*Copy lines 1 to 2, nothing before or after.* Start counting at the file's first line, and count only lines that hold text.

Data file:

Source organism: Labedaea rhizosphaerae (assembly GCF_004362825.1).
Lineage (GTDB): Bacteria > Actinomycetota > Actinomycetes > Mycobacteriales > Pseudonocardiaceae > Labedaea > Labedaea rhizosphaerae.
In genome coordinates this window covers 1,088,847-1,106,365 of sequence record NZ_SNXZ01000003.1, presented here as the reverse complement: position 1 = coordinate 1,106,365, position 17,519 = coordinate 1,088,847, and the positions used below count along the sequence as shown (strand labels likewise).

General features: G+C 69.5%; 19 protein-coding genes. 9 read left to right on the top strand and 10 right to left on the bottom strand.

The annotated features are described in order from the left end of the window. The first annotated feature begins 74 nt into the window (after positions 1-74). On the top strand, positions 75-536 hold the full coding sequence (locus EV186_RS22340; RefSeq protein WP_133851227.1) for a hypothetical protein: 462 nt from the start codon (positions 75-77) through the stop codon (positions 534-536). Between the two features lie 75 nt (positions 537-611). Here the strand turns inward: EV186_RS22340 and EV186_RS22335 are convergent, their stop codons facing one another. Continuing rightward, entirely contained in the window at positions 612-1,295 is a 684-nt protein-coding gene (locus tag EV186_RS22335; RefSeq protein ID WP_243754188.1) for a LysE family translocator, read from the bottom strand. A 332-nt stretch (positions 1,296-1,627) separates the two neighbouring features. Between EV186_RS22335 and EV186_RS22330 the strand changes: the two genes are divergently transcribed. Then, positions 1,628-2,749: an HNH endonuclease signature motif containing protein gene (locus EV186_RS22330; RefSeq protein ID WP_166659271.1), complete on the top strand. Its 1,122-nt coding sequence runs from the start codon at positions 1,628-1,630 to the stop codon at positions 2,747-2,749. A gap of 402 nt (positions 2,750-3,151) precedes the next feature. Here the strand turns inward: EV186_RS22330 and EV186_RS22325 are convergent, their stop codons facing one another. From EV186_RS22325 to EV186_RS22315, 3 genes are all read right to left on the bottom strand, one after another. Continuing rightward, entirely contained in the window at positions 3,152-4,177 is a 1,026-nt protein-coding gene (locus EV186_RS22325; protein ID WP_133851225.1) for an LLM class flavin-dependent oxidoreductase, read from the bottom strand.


Source organism: Labedaea rhizosphaerae (assembly GCF_004362825.1).
Lineage (GTDB): Bacteria > Actinomycetota > Actinomycetes > Mycobacteriales > Pseudonocardiaceae > Labedaea > Labedaea rhizosphaerae.